Yesterday and today the weather was so pleasant, we ate every meal outdoors overlooking the borders. This morning while talking to our daughter in California, I sat in the garden on the bench next to a group of tall, colorful zinnias . As we chatted the birds chattered also and the chimes sounded gently in the breeze.

Looking around the last couple of days I noticed how things are still very green and how, despite my inattention, the garden continues to work well as a peaceful respite, at least when I take time for it.  Before long I really wanted to get to work, so this afternoon I spent a few hours cleaning up, trimming away some overgrown spots and pulling lots of weeds.  The time passed quickly and quietly—it was very satisfying. It is not that I have not kept up with some of the essential chores all along, it is rather that today I felt connected again.

Last spring I planted a dahlia at the back of the western border, thinking it was going to grow very tall. It grew slowly and soon got lost behind more aggressive players: Tradescantia, Salvia uliginosa ‘Blue Sky’, Physostegia virginians (Obedient plant), and a recently blooming, tiny white daisy-like flower I believe to be native Boltonia asteroides (false aster) or perhaps it could be native Symphyotrichum pilosum (frost aster).

Dahlia peeking out above Symphyotrichum pilosum (frost aster)

Dahlia peeking out above Symphyotrichum pilosum (frost aster)

I gave the dahlia some breathing room and placed a peony ring around it for support—better late than never perhaps.

Dahlia After the Cleanup

Dahlia After the Cleanup

Here is another embarrassing, entangled planting to the left of the dahlia. My goal was to pull up all of these plants today, but first I wanted some before images. As soon as I entered the border to take pictures I noticed a colorful orange and black butterfly that seemed not to mind the weedy, unruliness of this area.
American Lady (Vanessa virginiensis)

As I moved in with my camera it alighted on an echinacea and I realized it was not a monarch as I had hoped it might be. I did not recognize this butterfly.

American Lady (Vanessa virginiensis) Nectaring On Echinacea

I managed one more photo as it prepared to take off. Tentatively I identified it as American Lady (Vanessa virginiensis), but would appreciate help in confirming it.

American Lady (Vanessa virginiensis) Preparing For Take-off

American Lady (Vanessa virginiensis) Preparing For Take-off

In the end I pulled up most of these plants, but the false aster (if that is indeed what it is) was teeming with wasps and bees, so I felt I should leave them some food.

Wasp on Symphyotrichum pilosum (frost aster)

Boltonia asteroides (false aster)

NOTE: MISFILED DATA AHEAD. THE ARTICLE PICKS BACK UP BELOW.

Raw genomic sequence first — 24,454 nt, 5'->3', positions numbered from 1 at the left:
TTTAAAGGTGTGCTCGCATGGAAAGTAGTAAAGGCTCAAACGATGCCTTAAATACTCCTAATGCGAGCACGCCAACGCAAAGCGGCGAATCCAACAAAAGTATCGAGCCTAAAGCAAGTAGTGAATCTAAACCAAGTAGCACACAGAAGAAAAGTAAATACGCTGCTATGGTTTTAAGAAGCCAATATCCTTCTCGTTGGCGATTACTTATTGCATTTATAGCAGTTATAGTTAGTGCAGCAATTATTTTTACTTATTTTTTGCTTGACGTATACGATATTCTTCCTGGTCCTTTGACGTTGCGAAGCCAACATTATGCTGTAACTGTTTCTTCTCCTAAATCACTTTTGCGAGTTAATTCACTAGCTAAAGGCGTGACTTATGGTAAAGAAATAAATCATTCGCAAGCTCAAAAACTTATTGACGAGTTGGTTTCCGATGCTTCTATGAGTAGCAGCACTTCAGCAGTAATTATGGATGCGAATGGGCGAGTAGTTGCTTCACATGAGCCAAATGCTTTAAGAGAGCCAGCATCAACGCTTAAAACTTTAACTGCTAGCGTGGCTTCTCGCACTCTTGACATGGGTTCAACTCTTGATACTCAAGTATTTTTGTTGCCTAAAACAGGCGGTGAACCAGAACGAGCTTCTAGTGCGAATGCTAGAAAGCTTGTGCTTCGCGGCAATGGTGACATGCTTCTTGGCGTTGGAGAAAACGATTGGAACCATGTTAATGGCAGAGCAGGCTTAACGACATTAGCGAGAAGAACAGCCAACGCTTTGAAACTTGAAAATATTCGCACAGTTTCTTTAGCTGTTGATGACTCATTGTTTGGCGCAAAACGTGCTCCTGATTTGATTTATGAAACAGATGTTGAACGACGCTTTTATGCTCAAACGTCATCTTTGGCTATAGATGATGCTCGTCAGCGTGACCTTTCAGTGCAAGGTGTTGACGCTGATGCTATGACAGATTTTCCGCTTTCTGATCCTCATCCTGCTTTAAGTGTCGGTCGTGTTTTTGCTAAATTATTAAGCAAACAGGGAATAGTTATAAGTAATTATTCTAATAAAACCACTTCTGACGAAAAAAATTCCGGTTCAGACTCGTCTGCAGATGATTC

Symphyotrichum pilosum (frost aster)

I hope my gardening enthusiasm lasts for a while. Blue skies and lower humidity really help.

In A Vase On Monday—Bold Colors

In A Vase On Monday-6

Another week has passed and it is time again to join in Cathy’s weekly challenge In A Vase On Monday. The goal is to fill a vase using materials gathered in one’s own garden.

After going many weeks without precipitation, rain arrived overnight. Today we are having a series of steady downpours alternating with light misty showers. The entire garden seemed especially bright and colorful when I dashed outside around lunchtime to gather some flowers.

Lantana camara (Common lantana) has been blooming profusely this summer and I had been planning to feature it by itself in this week’s vase.  Plans changed when I found some compatible companions.

Lantana camara (Common lantana)

Multicolored Lantana camara (Common lantana) in foreground

After collecting the lantana, I remembered seeing one flower on the (either misnamed or mislabeled) Dahlia ‘Blue Bell’ that was planted this spring. The purplish-burgundy blossom was still in fine condition even after the rain. I felt the strong, bold color of this flower could work well against that of the lantana.

As the dahlia stem was quite short it dictated using a small, narrow neck vase today.

Dahlia 'Blue Bell'

Dahlia ‘Blue Bell’

Nearby the dahlia is planted a hybrid Big Sky Sundown Echinacea that has produced blooms sparsely this summer. Luckily there were two available for my vase day. The sunset coloring of this echinacea’s petals coordinates easily with that of the multi-hued lantana florets. The dark center echoes the deep vibrancy of the dahlia.

With the dahlia in mind I also chose purple succulent leaves of Setcreasea pallida (Purple Heart) for accent foliage.

Echinacea ‘Big Sky Sundown’ (Hybrid Coneflower)

Echinacea ‘Big Sky Sundown’ (Hybrid Coneflower)

 

I love the rich, bold colors in today’s vase.

Rich, vibrant colors dominate these flowers.

Rich, vibrant colors dominate today’s vase.

In A Vase On Monday

In A Vase On Monday

Materials

Dahlia ‘Blue Bell’
Echinacea ‘Big Sky Sundown’ (Hybrid Coneflower)
Lantana camara (Common lantana)
Setcreasea pallida (Purple Heart)

In A Vase On Monday

In A Vase On Monday

Thanks to Cathy at Rambling In The Garden for hosting. Discover what delightful things she and others are placing In A Vase On Monday.